Club President Lucy White, who is currently recovering from a tear in her anterior cruciate ligament, also reiterated the bonus for the players, who are now going to have an extra level of support and ambition available should they want it.

“From a first team point of view it brings everything together.

“If you’re studying, training three times a week and playing games twice a week as well, just having everything here just helps make that so much easier. It’s going to help massively,” said White.

The long term aims of the club are at the forefront of the minds of the staff involved, and this is what makes the project so impressive. Connor made this abundantly clear when asked whether or not he was under any pressure to achieve immediate results.

“As a manager, as a coach, someone who supports and cares about the girls when they go out on the football pitch and as an ex-player myself, you want to win football games. Let’s not kid ourselves, we want to win every game we play,” he said.

“However, there is a medium to long term strategy to this and we would be very foolish not to consider that in big decisions that we make.”

Ross and Connor’s last season at Hutchison Vale was not a disaster, in fact, far from it, with Connor engaging the old ‘if a few decisions had gone our way’ cliché when describing their finishing spot of fourth place in SWPL 2. He explained that the fact they finished fourth allowed for the management to take stock of the situation and build a stronger club.

“We would be in a considerably worse position than by finishing fourth. It gave us a really good platform to rethink how things are done and sit back and evaluate,” said Connor.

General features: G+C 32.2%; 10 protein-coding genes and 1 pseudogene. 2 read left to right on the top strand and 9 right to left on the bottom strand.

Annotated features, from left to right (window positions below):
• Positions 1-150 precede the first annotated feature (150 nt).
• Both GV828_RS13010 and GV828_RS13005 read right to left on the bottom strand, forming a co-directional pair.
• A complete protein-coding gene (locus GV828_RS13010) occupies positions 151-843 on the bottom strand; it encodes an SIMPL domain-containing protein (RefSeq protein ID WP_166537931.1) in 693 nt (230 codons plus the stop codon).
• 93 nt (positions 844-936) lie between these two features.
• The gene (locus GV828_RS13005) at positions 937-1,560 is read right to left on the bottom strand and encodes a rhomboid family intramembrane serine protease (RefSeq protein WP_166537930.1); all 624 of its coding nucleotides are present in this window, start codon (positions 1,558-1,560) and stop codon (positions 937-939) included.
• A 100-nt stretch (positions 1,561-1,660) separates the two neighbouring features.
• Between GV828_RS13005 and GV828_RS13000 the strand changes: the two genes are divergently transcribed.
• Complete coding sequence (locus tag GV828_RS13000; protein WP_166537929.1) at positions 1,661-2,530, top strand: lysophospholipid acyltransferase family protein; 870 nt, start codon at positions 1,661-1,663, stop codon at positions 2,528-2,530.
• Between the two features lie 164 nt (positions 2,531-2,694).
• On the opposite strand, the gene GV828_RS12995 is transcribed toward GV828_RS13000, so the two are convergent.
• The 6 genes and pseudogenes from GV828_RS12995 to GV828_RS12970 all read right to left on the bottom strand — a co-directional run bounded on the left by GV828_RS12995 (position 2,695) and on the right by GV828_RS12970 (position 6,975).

“With women’s football you’ve got a bigger picture. You’ve got to build something that people want to buy into and want to invest into.”

Head coach Mike Ross reiterated the club’s determination not to make a mess of what appears to be a perfect marriage.

“We need to make sure that in this first season that we do put the foundations in place. There’s no point just going all out to win the league and then at the end of season we lose loads of players or people aren’t happy. You’d rather win it when you’ve put the building blocks in place.”

The team currently trains at Peffermill, alongside the current Scottish Cup holders and SWPL 1 runners-up Hibs, who only five years ago would have bitten the metaphorical hand off anyone who offered them Champions League football at Easter Road in front of over 2,000 people.

That level of ambition is not outwith the realms of possibility, if perhaps not at the forefront of the minds of the staff.
“It’s definitely a project,” explains Haines: “It’s not a short term one, definitely not. Hibs have shown that you don’t need to be Glasgow City to be successful.

“We see them down here and a lot of players were at their Champions League game at Easter Road, so I wouldn’t say it [success like Hibs’] is unachievable, it’s definitely a realistic goal to have.”

 

Image courtesy of Edinburgh University Hutchison Vale Women’s Football Club